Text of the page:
Non-Constant Coefficients: Reduction of Order
Second-order linear equations with non-constant coefficients don't always
have solutions that can be expressed in ``closed form'' using the functions
we are familiar with. However, if you know one nonzero
solution of the homogeneous equation you can find the general solution
(both of the homogeneous and non-homogeneous equations).
The basic idea is to write a solution as where
is some function of . What equation must satisfy?
To find out, we plug in to the left side of the differential
We will still have a second order linear differential equation for ,
but since this only depends on and we can think of it as
a first-order linear differential equation for . We know how
to solve first-order linear differential equations
(assuming we can do the required integrations), so we will
be able to find . Then we integrate to get , and we have
our solution .
Example: Solve the non-homogeneous equation
is one solution of the homogeneous equation
, we have
Thus the equation for is
The integrating factor is
so the general solution is
Integrating, we get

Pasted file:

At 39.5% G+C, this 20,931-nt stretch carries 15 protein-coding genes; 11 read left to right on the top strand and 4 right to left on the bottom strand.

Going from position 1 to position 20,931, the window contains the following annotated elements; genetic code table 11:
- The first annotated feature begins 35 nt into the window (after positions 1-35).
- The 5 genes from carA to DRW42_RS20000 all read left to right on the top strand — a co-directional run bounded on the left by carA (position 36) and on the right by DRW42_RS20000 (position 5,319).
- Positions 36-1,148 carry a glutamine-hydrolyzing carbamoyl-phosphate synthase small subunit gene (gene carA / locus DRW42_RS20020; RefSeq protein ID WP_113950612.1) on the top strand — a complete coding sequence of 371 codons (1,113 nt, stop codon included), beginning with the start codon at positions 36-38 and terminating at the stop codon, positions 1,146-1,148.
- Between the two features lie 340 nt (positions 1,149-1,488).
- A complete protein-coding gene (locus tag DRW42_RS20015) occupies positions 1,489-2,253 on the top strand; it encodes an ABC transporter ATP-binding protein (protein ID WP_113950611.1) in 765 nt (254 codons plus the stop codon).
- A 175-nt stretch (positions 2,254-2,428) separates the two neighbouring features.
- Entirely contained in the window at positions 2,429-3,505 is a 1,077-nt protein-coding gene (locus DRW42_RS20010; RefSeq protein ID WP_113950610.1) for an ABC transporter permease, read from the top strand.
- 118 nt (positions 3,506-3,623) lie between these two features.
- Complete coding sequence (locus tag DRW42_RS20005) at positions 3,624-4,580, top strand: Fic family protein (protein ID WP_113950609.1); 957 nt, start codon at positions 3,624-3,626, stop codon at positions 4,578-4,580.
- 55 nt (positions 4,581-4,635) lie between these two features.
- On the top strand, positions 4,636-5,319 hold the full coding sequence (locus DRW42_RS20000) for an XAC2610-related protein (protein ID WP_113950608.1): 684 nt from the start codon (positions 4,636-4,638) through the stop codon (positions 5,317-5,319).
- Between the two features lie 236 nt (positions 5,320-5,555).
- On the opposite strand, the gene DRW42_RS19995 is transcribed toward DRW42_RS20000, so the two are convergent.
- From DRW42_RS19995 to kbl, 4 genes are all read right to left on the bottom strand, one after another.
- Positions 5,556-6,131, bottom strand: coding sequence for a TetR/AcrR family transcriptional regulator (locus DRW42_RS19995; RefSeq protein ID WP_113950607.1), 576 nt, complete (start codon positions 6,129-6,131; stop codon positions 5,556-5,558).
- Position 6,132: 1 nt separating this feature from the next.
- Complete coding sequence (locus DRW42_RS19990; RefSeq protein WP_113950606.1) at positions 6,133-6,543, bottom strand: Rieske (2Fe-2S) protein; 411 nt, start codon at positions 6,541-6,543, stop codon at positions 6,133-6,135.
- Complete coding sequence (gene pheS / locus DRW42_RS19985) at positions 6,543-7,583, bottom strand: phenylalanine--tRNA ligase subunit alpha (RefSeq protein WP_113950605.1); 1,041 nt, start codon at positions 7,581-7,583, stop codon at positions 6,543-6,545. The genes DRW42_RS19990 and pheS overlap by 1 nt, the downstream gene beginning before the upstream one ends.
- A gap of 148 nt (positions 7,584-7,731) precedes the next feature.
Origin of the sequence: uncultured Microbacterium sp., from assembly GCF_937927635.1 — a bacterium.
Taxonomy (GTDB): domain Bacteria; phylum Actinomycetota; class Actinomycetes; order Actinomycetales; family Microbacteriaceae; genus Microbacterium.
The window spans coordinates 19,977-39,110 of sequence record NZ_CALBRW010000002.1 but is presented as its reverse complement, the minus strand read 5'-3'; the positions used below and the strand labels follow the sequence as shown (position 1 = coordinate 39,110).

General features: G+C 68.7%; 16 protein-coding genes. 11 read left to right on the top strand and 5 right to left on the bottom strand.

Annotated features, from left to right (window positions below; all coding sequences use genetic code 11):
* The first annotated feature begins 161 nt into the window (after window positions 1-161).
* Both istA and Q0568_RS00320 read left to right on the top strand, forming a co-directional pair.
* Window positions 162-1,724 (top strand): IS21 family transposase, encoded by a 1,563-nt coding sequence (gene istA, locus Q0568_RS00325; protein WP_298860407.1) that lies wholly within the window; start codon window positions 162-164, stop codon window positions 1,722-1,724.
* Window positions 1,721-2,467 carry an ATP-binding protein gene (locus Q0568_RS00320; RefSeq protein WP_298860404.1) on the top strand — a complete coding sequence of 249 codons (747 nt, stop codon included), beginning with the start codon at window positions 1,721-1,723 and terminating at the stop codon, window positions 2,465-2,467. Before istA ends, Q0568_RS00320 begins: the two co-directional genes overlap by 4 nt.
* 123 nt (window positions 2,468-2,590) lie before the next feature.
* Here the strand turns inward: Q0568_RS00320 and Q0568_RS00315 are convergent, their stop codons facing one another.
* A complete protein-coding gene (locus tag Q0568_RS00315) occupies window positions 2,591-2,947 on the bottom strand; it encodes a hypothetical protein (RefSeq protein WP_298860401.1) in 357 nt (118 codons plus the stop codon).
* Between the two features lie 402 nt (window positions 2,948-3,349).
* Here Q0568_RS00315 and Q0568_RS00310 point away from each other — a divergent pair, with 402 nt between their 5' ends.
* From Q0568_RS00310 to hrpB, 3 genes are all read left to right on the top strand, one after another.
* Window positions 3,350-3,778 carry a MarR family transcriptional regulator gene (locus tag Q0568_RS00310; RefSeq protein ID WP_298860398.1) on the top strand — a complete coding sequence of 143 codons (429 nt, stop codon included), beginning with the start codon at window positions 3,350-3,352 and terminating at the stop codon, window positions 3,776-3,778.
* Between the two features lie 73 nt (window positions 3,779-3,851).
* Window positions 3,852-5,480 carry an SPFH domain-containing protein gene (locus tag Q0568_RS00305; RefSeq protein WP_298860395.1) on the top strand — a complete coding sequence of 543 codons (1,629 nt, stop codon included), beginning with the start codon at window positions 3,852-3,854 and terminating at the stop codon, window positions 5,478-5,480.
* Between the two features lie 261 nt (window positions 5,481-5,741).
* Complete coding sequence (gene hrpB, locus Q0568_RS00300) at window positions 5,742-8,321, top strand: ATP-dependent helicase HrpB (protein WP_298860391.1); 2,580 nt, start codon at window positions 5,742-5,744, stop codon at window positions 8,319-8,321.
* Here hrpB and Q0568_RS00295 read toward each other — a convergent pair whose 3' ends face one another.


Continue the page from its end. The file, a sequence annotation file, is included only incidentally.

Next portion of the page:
Note that we get the general solution: the second fundamental solution
of the homogeneous equation
comes from the constant
in the integration that gives us . The constant
in the last integration leads to the first fundamental solution (which we
Here's an example with a constant-coefficient equation. The idea is the
same, but the Exponential Shift technique makes it easier.
Of course, there is still no guarantee that we will be able to find the
integrals in closed form.
Example: Find a solution of the differential equation
The roots of the characteristic polynomial are . So let's
for a particular solution of the form
Exponential Shift gives us
Writing , we have
. The solution to this first-order
linear equation is
We just need a particular solution, so take .
Integrating (it's not an easy integral):
Again, we can ignore the constant , and our particular solution is